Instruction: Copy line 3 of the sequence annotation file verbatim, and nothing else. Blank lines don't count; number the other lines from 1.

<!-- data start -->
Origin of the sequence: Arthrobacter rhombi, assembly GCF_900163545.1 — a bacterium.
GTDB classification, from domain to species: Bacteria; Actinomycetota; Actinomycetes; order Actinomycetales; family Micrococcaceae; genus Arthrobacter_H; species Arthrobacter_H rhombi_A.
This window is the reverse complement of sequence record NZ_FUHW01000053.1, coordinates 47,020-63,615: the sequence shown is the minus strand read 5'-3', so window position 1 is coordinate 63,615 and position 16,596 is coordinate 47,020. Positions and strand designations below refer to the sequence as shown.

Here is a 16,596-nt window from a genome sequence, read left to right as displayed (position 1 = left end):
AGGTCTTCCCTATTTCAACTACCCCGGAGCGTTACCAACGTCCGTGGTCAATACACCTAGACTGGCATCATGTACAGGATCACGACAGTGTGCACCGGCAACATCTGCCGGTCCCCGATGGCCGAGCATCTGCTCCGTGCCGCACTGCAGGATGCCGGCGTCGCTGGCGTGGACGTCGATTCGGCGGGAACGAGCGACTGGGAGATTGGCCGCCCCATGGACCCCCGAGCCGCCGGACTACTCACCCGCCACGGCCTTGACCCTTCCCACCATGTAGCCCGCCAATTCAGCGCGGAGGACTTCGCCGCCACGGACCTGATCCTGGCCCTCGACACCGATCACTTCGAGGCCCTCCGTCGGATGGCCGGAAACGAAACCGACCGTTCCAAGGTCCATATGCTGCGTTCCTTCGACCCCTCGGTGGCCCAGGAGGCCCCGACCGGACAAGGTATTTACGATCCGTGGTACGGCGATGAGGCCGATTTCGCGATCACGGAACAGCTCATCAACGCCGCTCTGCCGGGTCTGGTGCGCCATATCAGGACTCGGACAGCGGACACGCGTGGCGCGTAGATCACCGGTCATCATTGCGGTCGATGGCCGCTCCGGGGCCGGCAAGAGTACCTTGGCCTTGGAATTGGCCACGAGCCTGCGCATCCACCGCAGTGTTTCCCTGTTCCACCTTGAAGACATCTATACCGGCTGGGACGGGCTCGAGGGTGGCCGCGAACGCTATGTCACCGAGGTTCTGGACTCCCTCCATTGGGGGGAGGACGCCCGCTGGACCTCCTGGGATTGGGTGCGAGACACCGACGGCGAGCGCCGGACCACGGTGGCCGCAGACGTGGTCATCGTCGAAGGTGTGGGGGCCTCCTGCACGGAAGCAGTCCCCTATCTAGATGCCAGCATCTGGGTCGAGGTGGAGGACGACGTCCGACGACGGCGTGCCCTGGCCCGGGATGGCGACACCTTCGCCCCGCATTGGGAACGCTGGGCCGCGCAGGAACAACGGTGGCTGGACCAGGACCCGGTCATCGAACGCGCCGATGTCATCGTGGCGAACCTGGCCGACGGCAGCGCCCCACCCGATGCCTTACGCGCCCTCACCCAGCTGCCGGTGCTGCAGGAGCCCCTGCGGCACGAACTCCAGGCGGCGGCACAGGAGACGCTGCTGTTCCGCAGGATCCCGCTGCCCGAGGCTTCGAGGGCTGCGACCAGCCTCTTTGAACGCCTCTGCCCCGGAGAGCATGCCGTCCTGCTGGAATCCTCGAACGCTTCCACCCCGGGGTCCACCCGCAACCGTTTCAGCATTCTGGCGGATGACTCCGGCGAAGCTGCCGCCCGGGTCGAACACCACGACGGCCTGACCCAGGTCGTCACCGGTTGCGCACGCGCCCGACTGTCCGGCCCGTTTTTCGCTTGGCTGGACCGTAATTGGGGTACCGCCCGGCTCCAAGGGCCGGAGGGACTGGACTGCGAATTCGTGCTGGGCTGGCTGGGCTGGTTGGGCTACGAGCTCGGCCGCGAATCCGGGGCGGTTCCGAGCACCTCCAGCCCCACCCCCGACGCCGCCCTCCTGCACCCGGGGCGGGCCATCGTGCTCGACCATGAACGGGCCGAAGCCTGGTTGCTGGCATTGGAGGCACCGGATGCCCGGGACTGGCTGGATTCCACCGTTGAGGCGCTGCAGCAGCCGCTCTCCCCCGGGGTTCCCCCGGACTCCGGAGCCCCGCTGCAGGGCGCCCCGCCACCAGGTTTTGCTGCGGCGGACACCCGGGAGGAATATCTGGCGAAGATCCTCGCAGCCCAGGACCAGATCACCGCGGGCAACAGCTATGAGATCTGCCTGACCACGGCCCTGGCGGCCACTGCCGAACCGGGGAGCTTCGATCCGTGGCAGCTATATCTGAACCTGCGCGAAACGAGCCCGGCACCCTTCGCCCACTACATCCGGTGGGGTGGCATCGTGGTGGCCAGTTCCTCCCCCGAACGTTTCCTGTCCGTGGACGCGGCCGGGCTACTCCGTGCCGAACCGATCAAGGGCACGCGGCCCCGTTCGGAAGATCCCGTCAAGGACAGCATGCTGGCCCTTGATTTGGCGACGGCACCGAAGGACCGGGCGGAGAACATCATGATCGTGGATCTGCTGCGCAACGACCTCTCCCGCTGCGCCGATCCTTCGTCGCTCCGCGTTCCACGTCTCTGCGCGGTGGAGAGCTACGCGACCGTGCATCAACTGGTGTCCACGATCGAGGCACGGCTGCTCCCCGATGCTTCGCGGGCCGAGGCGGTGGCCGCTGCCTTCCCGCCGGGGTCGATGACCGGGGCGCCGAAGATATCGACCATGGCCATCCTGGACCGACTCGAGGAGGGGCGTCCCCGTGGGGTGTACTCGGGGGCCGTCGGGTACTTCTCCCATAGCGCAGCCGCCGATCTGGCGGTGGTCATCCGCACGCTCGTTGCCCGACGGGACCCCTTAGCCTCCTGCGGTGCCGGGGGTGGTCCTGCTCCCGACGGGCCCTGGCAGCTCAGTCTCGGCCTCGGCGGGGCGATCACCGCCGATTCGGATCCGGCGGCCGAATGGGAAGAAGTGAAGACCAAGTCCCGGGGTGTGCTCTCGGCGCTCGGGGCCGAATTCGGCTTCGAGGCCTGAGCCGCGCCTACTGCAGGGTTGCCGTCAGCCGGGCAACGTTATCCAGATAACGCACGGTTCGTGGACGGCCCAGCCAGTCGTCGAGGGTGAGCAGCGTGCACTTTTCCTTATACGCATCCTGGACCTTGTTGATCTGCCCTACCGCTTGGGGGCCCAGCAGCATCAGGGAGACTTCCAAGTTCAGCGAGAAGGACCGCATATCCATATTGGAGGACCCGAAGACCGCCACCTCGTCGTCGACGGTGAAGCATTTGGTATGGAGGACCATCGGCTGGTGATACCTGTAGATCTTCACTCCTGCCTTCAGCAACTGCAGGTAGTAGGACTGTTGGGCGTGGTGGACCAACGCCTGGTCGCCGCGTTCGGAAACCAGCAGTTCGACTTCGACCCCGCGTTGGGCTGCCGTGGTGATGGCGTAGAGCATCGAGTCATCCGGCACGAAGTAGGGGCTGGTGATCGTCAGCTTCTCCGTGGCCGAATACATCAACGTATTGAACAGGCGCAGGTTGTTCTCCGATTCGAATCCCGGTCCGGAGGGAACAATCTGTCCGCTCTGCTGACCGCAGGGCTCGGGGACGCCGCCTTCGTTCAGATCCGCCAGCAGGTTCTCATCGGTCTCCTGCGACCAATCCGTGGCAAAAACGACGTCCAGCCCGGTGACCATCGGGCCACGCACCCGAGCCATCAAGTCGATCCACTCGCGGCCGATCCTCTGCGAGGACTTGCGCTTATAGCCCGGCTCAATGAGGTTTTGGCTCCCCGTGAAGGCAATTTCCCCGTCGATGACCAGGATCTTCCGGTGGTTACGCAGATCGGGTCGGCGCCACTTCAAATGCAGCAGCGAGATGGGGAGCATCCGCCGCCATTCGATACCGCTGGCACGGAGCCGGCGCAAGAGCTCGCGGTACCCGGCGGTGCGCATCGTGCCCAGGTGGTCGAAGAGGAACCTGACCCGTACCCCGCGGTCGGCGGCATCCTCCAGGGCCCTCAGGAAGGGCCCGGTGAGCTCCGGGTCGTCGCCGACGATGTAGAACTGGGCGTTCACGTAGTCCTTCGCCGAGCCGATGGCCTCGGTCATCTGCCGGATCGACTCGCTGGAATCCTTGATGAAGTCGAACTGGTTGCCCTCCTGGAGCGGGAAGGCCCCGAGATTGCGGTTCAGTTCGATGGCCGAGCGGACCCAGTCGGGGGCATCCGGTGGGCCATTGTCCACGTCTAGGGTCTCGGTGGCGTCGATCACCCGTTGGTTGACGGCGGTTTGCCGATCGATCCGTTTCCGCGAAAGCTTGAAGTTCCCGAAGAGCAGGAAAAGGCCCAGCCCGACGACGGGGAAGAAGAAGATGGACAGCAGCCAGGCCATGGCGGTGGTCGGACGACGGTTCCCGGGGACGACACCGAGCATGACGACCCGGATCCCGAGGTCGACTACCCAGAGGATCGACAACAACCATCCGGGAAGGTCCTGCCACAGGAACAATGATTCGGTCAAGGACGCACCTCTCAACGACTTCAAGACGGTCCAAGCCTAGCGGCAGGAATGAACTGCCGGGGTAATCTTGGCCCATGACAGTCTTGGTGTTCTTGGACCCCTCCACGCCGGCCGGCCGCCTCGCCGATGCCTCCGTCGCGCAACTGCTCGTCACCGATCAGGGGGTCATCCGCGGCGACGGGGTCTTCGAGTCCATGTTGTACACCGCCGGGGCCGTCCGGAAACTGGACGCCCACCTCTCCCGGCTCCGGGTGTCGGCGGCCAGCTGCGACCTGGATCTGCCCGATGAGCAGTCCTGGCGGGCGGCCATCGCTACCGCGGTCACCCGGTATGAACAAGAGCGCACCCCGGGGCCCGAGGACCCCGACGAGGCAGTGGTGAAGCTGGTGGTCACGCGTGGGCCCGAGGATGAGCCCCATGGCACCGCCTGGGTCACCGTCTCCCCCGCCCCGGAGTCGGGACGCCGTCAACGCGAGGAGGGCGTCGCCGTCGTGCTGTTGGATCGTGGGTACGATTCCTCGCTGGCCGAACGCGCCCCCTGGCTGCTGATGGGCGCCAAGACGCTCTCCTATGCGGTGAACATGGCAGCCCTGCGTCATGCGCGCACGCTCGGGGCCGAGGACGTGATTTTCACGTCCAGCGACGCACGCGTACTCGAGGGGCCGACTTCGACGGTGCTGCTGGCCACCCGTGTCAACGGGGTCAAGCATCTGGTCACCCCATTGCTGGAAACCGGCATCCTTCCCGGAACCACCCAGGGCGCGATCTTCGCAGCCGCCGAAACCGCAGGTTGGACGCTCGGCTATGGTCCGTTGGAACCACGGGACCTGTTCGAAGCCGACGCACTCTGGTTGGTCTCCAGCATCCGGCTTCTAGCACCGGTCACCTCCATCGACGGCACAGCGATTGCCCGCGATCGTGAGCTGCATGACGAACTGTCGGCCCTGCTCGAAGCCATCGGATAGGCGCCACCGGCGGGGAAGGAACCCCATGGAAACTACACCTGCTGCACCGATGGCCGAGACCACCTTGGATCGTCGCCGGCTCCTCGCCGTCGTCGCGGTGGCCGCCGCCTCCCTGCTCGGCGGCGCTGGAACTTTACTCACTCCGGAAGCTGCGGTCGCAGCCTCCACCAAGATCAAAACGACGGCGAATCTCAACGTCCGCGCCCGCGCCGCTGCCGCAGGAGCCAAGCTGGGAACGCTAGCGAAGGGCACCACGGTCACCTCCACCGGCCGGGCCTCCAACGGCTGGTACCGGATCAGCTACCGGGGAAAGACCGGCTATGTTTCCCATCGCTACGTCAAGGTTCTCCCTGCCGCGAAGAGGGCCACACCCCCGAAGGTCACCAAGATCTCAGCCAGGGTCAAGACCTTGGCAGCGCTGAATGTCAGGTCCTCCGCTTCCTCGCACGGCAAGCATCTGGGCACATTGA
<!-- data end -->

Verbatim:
This window is the reverse complement of sequence record NZ_FUHW01000053.1, coordinates 47,020-63,615: the sequence shown is the minus strand read 5'-3', so window position 1 is coordinate 63,615 and position 16,596 is coordinate 47,020. Positions and strand designations below refer to the sequence as shown.